All these rags have pro’s and con’s. Ted Williams and John Gierach offset the ‘top 5 places to catch big trout’ garbage. Just thought I’d throw down the psmith gauntlet on publication critique. The journalists sucking on the teet of these mags would not like me as their editor.

champion filmmaker

No, I haven’t yet won the contest. Folks have been asking me about that. I still don’t know if the judging is completed. There are some pretty good videos on there though, so I’m not as confident in my chances as I once was. However, I just got the email version of the newsletter and I’m one of the three featured users AND one of my videos is one of the three featured videos (the back the brookie video). Check out the online version of the newsletter and the website. ‘Tis pretty cool to get props. Last year I won 3rd place in the Winston Rod Company’s – website preliminary film festival. My reward was a pat on the back, but it is pretty awesome to get recognized amongst guys who actually have the coin to buy expensive equipment and sell their films through markets worldwide. I have the ability, just lack the fundage. Hopefully, I can figure out a way to pull down some money for doing this stuff and be able to upgrade equipment, software and justify getting out more to my wife. If I can show some monetary validation to my video obsession, I get a yard pass.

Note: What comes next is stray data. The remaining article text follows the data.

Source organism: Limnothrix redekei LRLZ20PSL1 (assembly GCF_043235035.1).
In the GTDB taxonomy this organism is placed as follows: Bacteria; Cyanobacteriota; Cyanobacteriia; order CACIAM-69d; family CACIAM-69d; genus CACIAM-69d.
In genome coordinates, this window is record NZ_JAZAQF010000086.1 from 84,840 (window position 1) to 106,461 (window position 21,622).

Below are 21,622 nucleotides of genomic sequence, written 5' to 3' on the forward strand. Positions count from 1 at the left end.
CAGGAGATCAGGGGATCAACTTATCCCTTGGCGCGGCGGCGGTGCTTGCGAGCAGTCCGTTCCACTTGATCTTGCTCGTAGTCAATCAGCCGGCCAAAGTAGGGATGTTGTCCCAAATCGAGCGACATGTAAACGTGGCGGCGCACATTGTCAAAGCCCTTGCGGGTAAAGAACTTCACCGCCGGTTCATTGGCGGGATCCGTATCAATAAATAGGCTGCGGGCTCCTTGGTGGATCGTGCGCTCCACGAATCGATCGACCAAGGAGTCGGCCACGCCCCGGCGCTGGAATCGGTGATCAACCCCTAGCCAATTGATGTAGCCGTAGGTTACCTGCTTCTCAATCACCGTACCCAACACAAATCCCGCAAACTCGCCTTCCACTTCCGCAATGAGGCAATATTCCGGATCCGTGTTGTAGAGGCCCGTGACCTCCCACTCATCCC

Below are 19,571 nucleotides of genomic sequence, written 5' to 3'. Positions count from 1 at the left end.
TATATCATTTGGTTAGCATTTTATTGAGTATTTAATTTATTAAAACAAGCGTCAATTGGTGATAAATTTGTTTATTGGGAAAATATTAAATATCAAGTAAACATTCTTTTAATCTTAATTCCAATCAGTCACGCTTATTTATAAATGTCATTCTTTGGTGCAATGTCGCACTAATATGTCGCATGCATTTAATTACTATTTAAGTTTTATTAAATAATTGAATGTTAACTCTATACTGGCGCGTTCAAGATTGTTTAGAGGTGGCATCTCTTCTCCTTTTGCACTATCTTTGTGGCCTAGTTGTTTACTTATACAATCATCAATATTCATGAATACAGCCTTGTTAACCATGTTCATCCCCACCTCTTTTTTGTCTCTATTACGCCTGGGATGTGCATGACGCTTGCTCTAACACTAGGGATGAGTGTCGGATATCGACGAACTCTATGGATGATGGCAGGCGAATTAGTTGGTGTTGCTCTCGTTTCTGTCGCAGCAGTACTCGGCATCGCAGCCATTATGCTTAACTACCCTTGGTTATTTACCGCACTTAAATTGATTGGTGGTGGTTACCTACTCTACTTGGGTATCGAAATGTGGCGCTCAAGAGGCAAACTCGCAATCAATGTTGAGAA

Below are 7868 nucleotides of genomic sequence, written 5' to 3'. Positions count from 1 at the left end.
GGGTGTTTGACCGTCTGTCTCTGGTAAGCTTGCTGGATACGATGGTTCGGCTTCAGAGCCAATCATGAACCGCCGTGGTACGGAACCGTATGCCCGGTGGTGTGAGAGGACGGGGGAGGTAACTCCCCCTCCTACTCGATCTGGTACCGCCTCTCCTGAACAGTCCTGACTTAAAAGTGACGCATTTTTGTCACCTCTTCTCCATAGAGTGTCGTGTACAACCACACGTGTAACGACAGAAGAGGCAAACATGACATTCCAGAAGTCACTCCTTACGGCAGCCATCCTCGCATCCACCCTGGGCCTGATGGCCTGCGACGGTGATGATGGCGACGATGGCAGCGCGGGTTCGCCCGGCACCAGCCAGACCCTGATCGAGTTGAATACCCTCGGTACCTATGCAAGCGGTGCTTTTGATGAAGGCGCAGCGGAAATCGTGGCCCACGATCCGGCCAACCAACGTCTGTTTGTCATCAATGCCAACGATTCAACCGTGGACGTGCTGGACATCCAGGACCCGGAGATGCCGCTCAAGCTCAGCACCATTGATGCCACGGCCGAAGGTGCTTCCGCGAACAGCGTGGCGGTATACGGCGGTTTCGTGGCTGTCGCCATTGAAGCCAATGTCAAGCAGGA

So for God’s sakes give me a sponsorship! I’ll give your product mad props. Even if it is a gay fly line holder thing.

progress? we don’t need no steenking progress

For those of you who’ve placed rod orders with me, I don’ t know how else to put this…put it on ice. I’ll get to it. Geez things have been slow this past summer/fall. I would’ve thought with my two kids getting older (now 2 and 3 years) that I’d actually get a little more done. Ha. It’s worse now.

I’ve been on one rod now for I think more than 8 weeks. That’s ridiculous. Sad thing is that the blank is just now nearing completion so I haven’t even started the finish work yet. Good gawd. Maybe it’ll speed up this winter. You hope.

the limby oak

Farmers sometimes do it, but I think hunters do it more. That is, name specific areas on a tract of property in order to relate to other hunters where they are talking about. The Low Swag, the Locust Grove, the Gas Well Hollow, the White Rocks. I had the day off Monday and was able to <finally> get to bowhunt with my dad for an evening. We’d heard of a massive buck running a neighboring farm to the farm we like to bowhunt, so we set off in pursuit, knowing a likely place where this dude might come chasing does…the Jimmy Marshall Point…which is the point off the end of the Limby Oak Cove…near the Powerline Right-Of-Way. I’ve witnessed some great rutting activity in the Limby Oak Cove in the past and was coming out of my skin when we rolled our ATV’s to a stop and were setting out to scout a place to hunt. I did grab a few photos during the early afternoon hours. The Limby Oak used to have a permanant stand in it, probably 17 years ago when I was a kid first starting to hunt this farm.